The Fuller School site has been discussed for at least the last five years as a potential location of a new combined public safety building that could serve as headquarters for the Police and Fire departments and the Fire Department’s ambulance crews.
And it may indeed prove the best site, with certainly better overall access from off Blackburn Circle to most of the city than from the outdated current Central Station on School Street. Plus, according to a study by the quasi-public agency MassDevelopment, a new facility at that location could be built with the existing Fuller School structure still in place.
But Mayor Carolyn Kirk and other City Hall officials may be jumping the gun by sending out a formal request for proposals (RFP) seeking a project manager for a public safety building construction given that there have been no recent hearings on such a proposal in light of other Fuller site issues, and given that city voters are expected to face a November ballot referendum regarding the future use of Fuller altogether — even if it is nonbinding.
Considering that the potential project may not include a Proposition 21/2 override, that subtly means that the mayor and other administration officials will not need to go to a binding citywide referendum on this project any more than they will on a proposed new West Parish School.
And that, combined with seeking a project manager, again sends the dangerous message that the administration is looking to go forward with this project without the level of community — or, in this case, even City Council input — that city voters and taxpayers expect and deserve.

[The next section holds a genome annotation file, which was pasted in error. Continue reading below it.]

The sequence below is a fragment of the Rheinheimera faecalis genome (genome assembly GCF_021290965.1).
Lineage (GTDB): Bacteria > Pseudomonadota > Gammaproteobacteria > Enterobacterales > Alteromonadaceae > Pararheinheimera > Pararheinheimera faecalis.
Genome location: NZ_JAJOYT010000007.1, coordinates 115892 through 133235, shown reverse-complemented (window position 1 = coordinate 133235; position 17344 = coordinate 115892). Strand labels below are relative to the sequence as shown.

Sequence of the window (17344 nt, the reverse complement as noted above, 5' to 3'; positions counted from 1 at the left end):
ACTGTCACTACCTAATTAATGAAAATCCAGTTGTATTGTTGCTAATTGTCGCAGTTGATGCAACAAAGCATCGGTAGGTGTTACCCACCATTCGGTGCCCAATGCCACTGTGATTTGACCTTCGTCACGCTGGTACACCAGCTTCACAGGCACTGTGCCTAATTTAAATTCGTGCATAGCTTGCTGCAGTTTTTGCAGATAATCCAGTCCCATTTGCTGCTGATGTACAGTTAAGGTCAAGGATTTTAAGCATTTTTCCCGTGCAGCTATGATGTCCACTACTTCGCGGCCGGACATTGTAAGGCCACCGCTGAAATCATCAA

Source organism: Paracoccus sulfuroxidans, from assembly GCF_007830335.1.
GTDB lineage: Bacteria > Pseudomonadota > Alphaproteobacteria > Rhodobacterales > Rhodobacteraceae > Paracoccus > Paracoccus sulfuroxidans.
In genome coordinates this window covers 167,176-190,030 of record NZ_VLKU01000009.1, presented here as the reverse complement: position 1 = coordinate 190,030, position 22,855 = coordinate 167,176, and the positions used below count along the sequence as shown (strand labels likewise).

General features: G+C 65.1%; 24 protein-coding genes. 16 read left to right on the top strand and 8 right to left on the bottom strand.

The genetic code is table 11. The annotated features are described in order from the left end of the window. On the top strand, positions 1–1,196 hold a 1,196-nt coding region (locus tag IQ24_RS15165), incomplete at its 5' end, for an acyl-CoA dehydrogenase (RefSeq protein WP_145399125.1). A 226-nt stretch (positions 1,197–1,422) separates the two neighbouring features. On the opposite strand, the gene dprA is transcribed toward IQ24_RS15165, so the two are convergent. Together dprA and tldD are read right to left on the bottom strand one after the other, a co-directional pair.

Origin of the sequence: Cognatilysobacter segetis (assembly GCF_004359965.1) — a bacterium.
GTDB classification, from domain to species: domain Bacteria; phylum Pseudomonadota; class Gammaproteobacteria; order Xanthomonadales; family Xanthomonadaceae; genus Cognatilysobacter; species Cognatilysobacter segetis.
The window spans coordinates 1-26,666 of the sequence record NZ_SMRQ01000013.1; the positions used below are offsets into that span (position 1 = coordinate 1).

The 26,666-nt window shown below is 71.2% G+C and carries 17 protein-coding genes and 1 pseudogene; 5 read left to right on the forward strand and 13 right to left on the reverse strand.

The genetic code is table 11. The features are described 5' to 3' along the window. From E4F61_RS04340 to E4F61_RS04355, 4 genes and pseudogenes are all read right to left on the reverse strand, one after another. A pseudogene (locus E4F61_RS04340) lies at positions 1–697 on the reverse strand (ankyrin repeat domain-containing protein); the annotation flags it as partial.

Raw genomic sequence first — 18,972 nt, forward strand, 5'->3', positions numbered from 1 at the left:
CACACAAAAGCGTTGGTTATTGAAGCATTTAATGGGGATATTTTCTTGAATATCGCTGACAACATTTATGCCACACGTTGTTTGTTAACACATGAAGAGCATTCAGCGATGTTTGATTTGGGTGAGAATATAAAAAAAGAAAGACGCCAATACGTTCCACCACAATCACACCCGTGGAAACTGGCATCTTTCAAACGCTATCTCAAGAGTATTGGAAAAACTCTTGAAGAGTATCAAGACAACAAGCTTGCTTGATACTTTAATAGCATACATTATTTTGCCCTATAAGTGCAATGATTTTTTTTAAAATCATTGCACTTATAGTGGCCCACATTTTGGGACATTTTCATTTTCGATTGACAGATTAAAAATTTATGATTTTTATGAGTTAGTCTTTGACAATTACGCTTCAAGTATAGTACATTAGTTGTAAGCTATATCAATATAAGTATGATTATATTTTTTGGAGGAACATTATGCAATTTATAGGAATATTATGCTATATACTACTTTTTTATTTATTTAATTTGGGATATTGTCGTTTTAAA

The owners project manager, as sought in the RFP, would assess the move’s impact on Gloucester’s emergency response times. And that is the kind of basic data the city should have before diving into any such building proposal.
Indeed, if the city consistently opens — or should we say reopens — the Magnolia Fire Station, as the department restructuring and new firefighters’ contract should allow, the response times to most other parts of the city should be better than they are now.
Yet there are other locations that have occasionally been on the potential drawing boards, notably a site at the Head of the Harbor at Gordon Thomas Park off East Main and Parker streets.
Kirk says that “the only way we would consider other sites is if the site assessment ruled out this (Fuller) site.” Yet shouldn’t that decision be made with input from residents before the city essentially hires a Fuller project manager?
It’s important to note that, as outlined by MassDevelopment and pursued by the mayor, a public safety building on the Fuller School land, by leaving the building intact, would not rule out other uses for the building or for that property.
That means the site could seemingly still accommodate Gloucester’s City Hall offices, as other officials and residents have proposed, a new Cape Ann YMCA, one of the other choices under consideration, or, yes, even a school facility — the option a number of residents would clearly like to explore, but that the administration and School Committee like to pretend no longer even exists.
But these are decisions that should be made through a voter referendum — nonbinding or otherwise. And it’s in that vein that this RFP for a project manager looms as being akin to putting the cart before the Fuller horse.
Let’s hold off on deciding on a manager until residents — and, yes, city councilors — at least have a legitimate voice in deciding on the project itself.